About a year ago, I got on a plane and flew to England. I spent my semester in a beautiful city called Bath, on a study abroad program called Advanced Studies in England. (NOTE: ASE is, objectively, the best abroad program ever – no exaggeration). I had the time of my life across the pond. It was not all tea and crumpets though, like the time I went to Denmark.

Now, do not get me wrong – I loved Denmark. I stayed in Copenhagen, which was absolutely beautiful. From the trampolines in the street, to the cat cafe that was so purrfect it made me cry tears of joy; to the vibrant and artsy neighborhood of Freetown Christiania, Copenhagen was full of delights. But we have to remember that this is me we are talking about, and I have a certain knack for being a mess. (At least now I can blame it on being a second-semester senior, right?)

Anyway, it was a Saturday night in April. I was out with my friend, whom I was also staying with at her host family’s house. It was getting pretty late, so we decided to head back to the metro station and catch our ride home. We were in a part of the city my friend hadn’t been to yet, though, so we ended up getting a little confused of our surroundings. Finally, we made it to the station. I looked around for a moment, checking out the architecture. When I turned back to my friend, she was gone. . .and then I spotted her, running at full speed toward a train, which she got on, turning back to shout to me. At this point, I was racing to catch up with her. My heart sank as the doors closed and the train pulled away. There I was, alone in a city I was not familiar with at all. The only Danish words I knew were “hello,” “goodbye,” and “thank you.”

Luckily, there were other college students from America at the station. They told me which train I should take, and hope that my friend was waiting at the first stop. To my relief, she was. While I was jumping for joy to be reunited, my friend wasn’t as happy. Turns out, the train she got on was the last one of the night that headed back to her host family’s house. And I had missed it. I still do not think this is my fault, because she ran off without telling me. It did not matter who was wrong at that point, though. We had bigger issues at hand, like how the hell were we supposed to get back?!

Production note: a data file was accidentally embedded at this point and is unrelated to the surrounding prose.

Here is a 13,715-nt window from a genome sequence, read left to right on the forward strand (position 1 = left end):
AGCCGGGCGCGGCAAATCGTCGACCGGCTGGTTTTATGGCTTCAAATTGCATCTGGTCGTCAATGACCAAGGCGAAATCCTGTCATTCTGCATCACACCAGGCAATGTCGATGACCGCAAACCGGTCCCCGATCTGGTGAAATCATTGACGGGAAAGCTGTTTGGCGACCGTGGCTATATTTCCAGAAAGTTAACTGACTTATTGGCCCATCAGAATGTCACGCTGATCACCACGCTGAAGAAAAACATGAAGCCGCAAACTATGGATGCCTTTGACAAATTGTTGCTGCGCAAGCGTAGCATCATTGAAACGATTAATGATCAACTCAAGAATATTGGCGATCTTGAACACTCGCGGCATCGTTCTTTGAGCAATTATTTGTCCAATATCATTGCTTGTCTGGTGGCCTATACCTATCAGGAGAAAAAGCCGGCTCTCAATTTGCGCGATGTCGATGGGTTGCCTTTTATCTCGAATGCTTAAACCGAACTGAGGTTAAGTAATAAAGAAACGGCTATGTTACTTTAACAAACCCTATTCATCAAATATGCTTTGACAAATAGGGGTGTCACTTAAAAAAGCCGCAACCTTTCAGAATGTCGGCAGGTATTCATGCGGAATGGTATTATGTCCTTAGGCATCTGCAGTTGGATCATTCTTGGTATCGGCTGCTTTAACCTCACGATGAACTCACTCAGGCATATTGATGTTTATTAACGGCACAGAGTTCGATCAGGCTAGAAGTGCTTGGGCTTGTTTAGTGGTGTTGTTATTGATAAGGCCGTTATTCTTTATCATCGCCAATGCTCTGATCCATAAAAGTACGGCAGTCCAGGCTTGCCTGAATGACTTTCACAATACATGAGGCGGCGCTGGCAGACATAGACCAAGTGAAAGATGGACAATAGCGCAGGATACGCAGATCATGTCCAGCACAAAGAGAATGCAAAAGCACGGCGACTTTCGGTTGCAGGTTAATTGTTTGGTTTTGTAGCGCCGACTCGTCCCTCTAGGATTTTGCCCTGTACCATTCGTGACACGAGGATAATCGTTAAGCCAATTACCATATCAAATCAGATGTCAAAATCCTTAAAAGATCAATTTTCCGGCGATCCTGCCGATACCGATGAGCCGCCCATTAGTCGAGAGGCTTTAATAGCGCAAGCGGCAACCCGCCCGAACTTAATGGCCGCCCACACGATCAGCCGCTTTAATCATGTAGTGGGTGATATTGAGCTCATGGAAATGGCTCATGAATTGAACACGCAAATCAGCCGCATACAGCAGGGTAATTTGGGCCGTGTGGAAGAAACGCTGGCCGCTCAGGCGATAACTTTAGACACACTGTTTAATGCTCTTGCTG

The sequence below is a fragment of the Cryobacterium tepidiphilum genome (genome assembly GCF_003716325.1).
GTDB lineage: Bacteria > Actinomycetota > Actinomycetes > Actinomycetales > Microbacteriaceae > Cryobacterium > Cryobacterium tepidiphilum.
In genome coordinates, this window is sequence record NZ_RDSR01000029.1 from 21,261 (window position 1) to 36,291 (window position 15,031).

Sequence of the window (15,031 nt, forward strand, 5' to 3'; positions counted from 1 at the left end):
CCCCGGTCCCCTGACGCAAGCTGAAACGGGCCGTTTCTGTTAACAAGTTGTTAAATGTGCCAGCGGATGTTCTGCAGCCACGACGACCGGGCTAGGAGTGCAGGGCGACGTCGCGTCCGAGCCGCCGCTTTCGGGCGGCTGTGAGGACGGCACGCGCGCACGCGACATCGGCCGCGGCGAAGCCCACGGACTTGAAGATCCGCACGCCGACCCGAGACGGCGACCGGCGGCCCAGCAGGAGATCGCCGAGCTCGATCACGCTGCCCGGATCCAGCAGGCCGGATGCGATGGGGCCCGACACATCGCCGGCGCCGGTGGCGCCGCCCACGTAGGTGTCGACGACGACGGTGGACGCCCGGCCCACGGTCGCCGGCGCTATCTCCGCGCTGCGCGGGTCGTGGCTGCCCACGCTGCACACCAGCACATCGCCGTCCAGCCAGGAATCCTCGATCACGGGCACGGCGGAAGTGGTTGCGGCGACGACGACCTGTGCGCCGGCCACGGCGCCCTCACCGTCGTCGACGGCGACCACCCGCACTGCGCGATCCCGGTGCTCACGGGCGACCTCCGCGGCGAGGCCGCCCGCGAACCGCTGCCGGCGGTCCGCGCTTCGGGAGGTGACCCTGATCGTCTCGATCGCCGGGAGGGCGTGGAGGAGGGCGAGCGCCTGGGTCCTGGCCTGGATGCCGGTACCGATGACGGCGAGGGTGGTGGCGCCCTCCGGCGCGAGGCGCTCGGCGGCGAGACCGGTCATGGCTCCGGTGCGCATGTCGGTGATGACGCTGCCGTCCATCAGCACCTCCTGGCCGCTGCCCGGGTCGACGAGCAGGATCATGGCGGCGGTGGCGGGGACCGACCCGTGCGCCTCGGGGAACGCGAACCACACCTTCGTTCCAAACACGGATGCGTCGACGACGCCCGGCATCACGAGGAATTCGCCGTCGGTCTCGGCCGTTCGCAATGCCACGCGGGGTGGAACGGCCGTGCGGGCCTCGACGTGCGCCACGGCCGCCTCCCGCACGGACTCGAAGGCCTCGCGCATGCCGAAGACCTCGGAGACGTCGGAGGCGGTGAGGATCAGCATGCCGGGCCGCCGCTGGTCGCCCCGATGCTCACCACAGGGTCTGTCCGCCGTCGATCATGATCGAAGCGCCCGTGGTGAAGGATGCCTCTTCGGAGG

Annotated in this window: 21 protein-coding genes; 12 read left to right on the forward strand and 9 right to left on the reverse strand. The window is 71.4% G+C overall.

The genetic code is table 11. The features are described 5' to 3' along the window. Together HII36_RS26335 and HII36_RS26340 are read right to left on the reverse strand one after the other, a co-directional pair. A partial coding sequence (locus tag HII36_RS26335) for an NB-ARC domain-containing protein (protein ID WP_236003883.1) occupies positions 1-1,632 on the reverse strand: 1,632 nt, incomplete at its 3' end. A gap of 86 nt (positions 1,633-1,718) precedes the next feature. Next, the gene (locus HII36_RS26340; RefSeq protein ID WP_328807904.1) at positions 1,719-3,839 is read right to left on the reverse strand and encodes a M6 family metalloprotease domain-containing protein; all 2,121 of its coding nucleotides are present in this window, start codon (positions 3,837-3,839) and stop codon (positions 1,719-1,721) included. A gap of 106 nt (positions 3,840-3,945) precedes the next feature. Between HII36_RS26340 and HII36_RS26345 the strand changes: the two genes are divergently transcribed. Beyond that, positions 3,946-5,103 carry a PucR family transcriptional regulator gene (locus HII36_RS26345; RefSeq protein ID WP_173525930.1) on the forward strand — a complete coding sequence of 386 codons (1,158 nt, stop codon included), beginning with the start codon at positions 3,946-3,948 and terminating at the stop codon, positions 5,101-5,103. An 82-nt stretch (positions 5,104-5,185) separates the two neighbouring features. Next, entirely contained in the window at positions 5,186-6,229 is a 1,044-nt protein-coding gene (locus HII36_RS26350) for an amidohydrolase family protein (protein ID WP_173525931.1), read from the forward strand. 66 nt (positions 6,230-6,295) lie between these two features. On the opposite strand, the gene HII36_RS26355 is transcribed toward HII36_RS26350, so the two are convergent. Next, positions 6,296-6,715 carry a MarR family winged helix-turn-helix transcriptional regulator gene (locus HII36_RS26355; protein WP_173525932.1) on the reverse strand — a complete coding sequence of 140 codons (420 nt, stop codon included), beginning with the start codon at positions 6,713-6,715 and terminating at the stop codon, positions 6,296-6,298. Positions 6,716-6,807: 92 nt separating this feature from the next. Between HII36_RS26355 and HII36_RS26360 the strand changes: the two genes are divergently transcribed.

Without any public transport to assist us, my friend and I relied on the map app on her phone to tell us the direction to walk in. We headed off into the night, freaking out at each other about the situation. The map had led us onto the back roads of Copenhagen, which I bet are marvelous, but at the time seemed downright scary. We had no idea where we were. Despite the fact that Copenhagen’s crime rate is wicked low, I would panic for my safety every time a vehicle drove by. After what felt like hours of walking in the dark, we finally reached a neighborhood my friend recognized. We ran through it to get to her host family’s house, with me very narrowly missing stepping into a pile of dog crap. Finally, we were back inside. I slept for a few hours, then was up again to catch my flight back to Bath.

Ridiculous, whirlwind adventures like that pretty much sum up my study abroad experience. While it was hectic at times, I would do anything to relive that semester – even race through the pitch black, eerie back streets of a foreign city.